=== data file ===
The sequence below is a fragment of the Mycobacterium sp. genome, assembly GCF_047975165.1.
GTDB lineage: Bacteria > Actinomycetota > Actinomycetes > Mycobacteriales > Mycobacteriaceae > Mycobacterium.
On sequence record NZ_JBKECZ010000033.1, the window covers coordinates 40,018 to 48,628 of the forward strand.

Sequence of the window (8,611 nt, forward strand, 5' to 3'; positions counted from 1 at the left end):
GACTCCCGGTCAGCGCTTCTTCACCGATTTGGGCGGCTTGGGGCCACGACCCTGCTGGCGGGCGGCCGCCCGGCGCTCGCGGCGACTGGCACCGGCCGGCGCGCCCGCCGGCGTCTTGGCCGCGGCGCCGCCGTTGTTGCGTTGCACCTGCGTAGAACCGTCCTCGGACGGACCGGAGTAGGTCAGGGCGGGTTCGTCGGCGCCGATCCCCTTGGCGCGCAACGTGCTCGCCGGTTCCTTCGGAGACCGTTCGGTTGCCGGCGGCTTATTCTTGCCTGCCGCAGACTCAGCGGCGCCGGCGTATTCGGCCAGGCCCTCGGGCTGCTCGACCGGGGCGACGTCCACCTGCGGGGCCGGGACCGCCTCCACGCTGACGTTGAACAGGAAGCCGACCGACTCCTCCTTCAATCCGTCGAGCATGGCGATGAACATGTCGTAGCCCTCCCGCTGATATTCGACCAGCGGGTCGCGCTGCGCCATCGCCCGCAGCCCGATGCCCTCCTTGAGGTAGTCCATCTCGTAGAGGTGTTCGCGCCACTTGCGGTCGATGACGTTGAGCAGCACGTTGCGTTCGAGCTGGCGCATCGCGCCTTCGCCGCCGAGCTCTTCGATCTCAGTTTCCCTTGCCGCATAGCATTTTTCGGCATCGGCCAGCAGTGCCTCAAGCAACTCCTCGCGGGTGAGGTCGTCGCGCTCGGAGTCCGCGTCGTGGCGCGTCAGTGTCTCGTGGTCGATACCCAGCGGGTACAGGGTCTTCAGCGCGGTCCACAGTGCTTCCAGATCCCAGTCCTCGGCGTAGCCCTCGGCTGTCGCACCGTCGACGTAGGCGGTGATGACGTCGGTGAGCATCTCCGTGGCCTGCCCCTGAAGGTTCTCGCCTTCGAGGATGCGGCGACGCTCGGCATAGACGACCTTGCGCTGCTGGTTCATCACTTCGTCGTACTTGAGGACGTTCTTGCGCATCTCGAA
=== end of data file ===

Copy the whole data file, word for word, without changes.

The sequence below is a fragment of the Mycobacterium sp. genome, assembly GCF_047975165.1.
GTDB lineage: Bacteria > Actinomycetota > Actinomycetes > Mycobacteriales > Mycobacteriaceae > Mycobacterium.
On sequence record NZ_JBKECZ010000033.1, the window covers coordinates 40,018 to 48,628 of the forward strand.

Sequence of the window (8,611 nt, forward strand, 5' to 3'; positions counted from 1 at the left end):
GACTCCCGGTCAGCGCTTCTTCACCGATTTGGGCGGCTTGGGGCCACGACCCTGCTGGCGGGCGGCCGCCCGGCGCTCGCGGCGACTGGCACCGGCCGGCGCGCCCGCCGGCGTCTTGGCCGCGGCGCCGCCGTTGTTGCGTTGCACCTGCGTAGAACCGTCCTCGGACGGACCGGAGTAGGTCAGGGCGGGTTCGTCGGCGCCGATCCCCTTGGCGCGCAACGTGCTCGCCGGTTCCTTCGGAGACCGTTCGGTTGCCGGCGGCTTATTCTTGCCTGCCGCAGACTCAGCGGCGCCGGCGTATTCGGCCAGGCCCTCGGGCTGCTCGACCGGGGCGACGTCCACCTGCGGGGCCGGGACCGCCTCCACGCTGACGTTGAACAGGAAGCCGACCGACTCCTCCTTCAATCCGTCGAGCATGGCGATGAACATGTCGTAGCCCTCCCGCTGATATTCGACCAGCGGGTCGCGCTGCGCCATCGCCCGCAGCCCGATGCCCTCCTTGAGGTAGTCCATCTCGTAGAGGTGTTCGCGCCACTTGCGGTCGATGACGTTGAGCAGCACGTTGCGTTCGAGCTGGCGCATCGCGCCTTCGCCGCCGAGCTCTTCGATCTCAGTTTCCCTTGCCGCATAGCATTTTTCGGCATCGGCCAGCAGTGCCTCAAGCAACTCCTCGCGGGTGAGGTCGTCGCGCTCGGAGTCCGCGTCGTGGCGCGTCAGTGTCTCGTGGTCGATACCCAGCGGGTACAGGGTCTTCAGCGCGGTCCACAGTGCTTCCAGATCCCAGTCCTCGGCGTAGCCCTCGGCTGTCGCACCGTCGACGTAGGCGGTGATGACGTCGGTGAGCATCTCCGTGGCCTGCCCCTGAAGGTTCTCGCCTTCGAGGATGCGGCGACGCTCGGCATAGACGACCTTGCGCTGCTGGTTCATCACTTCGTCGTACTTGAGGACGTTCTTGCGCATCTCGAA